What Went Wrong with Coronavirus Testing in the U.S.

March 16, 2020 / By Robert P. Baird

On February 5th, sixteen days after a Seattle resident who had visited relatives in Wuhan, China, was diagnosed as having the first confirmed case of covid-19 in the United States, the Centers for Disease Control, in Atlanta, began sending diagnostic tests to a network of about a hundred state, city, and county public-health laboratories⁠. Up to that point, all testing for covid-19 in the U.S. had been done at the C.D.C.; of some five hundred suspected cases⁠ tested at the Centers, twelve had confirmed positive. The new test kits would allow about fifty thousand patients to be tested, and they would also make testing much faster, as patient specimens would no longer have to be sent to Atlanta to be evaluated.

The kits were shipped in small white cardboard boxes. Inside each box were four vials, packed in stiff gray foam⁠, which held the necessary materials, known as reagents, to run tests on about three hundred⁠ people. Before a state or local lab could use the C.D.C.-developed tests on actual patients, however, it had to insure that they worked the same way they had in Atlanta, a process known as verification. The first batch of kits, sent to more than fifty state and local public-health labs⁠, arrived on February 7th. Of the labs that received tests, around six to eight were able to verify that they worked as intended. But a larger number, about thirty-six of them, received inconclusive⁠ results from one of the reagents. Another five, including the New York City and New York State labs, had problems with two reagents. On February 8th, several labs reported their problems to the C.D.C. In a briefing a few days later, Nancy Messonnier, the director of the National Center for Immunization and Respiratory Diseases, said that although “we hoped that everything would go smoothly as we rushed through this,” the verification problems were “part of the normal procedures⁠.” In the meantime, she said, until new reagents could be manufactured, all covid-19 testing in the United States would continue to take place exclusively at the C.D.C⁠.

The public-health-laboratory network was never intended to provide widespread testing in the event of a pandemic. To offer tests to anyone who wanted them, as President Trump did, on March 6th, was always going to require commercial testing facilities to come on line. Still, the three-week delay caused by the C.D.C.’s failure to get working test kits into the hands of the public-health labs came at a crucial time. In the early stages of an outbreak, contact tracing, isolation, and individual quarantines are regularly deployed to contain the spread of a disease. But these tools are useless if suspected cases of a disease cannot be tested. The void created by the C.D.C.’s faulty tests made it impossible for public-health authorities to get an accurate picture of how far and how fast the disease was spreading. In hotspots like Seattle, and probably elsewhere, covid-19 spread undetected for several weeks, which in turn only multiplied the need for more tests. “Once you’re behind the eight ball, it’s very hard to catch up,” Alberto Gutierrez, the former head of the F.D.A. Office of In Vitro Diagnostics and Radiological Health, which regulates tests, told me. “The problem was that containment was not done very well. At this point, we’re looking at exponential growth, and we need to figure out how to meet an exponential demand.”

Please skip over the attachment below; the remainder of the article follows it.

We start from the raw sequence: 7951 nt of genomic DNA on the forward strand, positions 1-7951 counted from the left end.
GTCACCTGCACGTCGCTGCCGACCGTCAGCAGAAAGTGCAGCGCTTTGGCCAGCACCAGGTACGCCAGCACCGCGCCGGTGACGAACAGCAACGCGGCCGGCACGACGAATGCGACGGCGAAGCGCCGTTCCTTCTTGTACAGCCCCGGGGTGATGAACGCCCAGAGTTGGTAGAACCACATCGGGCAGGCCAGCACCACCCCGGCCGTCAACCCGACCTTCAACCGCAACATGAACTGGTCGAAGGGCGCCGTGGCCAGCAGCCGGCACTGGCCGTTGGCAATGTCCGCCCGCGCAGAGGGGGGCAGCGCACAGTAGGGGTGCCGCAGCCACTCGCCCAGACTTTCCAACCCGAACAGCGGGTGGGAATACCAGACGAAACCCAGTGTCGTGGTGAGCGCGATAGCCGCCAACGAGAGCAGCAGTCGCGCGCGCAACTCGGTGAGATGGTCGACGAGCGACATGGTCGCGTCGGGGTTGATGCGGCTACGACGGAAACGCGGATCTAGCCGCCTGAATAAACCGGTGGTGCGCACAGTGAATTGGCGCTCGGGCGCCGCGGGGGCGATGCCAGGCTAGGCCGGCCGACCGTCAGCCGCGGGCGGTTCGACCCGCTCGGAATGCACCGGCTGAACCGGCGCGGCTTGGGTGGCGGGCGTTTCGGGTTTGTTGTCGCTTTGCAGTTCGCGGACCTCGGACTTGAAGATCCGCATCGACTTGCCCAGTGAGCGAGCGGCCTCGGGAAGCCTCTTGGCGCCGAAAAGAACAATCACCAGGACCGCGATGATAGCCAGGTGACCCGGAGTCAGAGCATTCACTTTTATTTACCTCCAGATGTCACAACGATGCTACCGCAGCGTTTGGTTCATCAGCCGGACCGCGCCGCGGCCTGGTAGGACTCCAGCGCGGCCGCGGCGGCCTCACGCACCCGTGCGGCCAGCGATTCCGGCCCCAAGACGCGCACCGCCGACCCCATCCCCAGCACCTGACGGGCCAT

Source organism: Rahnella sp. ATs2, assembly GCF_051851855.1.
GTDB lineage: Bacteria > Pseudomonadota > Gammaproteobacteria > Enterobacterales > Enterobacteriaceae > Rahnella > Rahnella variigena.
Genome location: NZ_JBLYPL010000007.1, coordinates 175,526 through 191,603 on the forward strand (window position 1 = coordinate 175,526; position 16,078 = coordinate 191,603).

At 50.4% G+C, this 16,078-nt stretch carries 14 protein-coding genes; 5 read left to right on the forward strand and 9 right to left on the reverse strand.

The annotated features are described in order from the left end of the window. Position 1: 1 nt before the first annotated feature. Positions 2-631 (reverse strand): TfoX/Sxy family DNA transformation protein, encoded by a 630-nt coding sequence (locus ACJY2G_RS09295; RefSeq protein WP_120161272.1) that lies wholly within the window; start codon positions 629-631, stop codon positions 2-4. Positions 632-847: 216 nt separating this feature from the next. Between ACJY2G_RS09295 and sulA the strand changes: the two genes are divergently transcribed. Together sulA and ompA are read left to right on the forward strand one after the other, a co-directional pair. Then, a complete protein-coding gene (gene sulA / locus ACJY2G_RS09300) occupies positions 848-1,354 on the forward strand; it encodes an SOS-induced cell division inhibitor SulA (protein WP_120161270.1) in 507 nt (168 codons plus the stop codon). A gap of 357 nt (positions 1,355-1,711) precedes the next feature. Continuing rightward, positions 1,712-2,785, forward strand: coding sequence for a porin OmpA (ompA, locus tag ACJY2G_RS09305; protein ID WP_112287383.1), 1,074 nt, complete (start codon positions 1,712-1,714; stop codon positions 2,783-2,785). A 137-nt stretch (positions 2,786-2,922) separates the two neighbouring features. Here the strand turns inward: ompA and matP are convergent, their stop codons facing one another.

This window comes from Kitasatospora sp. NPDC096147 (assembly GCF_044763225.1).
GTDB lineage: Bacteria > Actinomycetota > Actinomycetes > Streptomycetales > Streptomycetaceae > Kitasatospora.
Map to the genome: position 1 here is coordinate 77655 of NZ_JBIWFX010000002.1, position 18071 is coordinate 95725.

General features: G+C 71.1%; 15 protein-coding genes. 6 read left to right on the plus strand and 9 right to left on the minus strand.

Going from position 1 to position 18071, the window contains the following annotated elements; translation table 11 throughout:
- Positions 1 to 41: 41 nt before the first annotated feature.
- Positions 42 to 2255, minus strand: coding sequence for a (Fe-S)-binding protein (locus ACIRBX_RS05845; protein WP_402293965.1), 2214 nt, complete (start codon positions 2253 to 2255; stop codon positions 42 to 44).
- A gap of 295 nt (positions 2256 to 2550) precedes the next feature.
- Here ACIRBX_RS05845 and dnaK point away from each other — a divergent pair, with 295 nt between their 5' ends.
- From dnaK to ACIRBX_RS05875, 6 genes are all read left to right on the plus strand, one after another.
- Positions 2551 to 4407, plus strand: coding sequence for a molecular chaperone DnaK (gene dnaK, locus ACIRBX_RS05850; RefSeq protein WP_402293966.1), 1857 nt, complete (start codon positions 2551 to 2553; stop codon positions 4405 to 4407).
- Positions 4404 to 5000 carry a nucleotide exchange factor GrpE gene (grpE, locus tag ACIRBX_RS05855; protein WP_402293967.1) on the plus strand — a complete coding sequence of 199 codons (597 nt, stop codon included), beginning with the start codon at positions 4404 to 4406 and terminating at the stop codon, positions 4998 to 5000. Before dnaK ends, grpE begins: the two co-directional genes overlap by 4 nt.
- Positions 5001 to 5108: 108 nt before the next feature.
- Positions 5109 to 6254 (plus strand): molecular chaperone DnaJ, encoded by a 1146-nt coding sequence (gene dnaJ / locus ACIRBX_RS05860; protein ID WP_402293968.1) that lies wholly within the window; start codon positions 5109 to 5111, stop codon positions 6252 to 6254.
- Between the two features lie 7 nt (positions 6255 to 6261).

Chris J. Stewart

Chris currently serves as President and CEO of Surgio Health. Chris has close to 20 years of healthcare management experience, with an infinity to improve healthcare delivery through the development and implementation of innovative solutions that result in improved efficiencies, reduction of unnecessary financial & clinical variation, and help achieve better patient outcomes. Previously, Chris was assistant vice president and business unit leader for HPG/HCA. He has presented at numerous healthcare forums on topics that include disruptive innovation, physician engagement, shifting reimbursement models, cost per clinical episode and the future of supply chain delivery.

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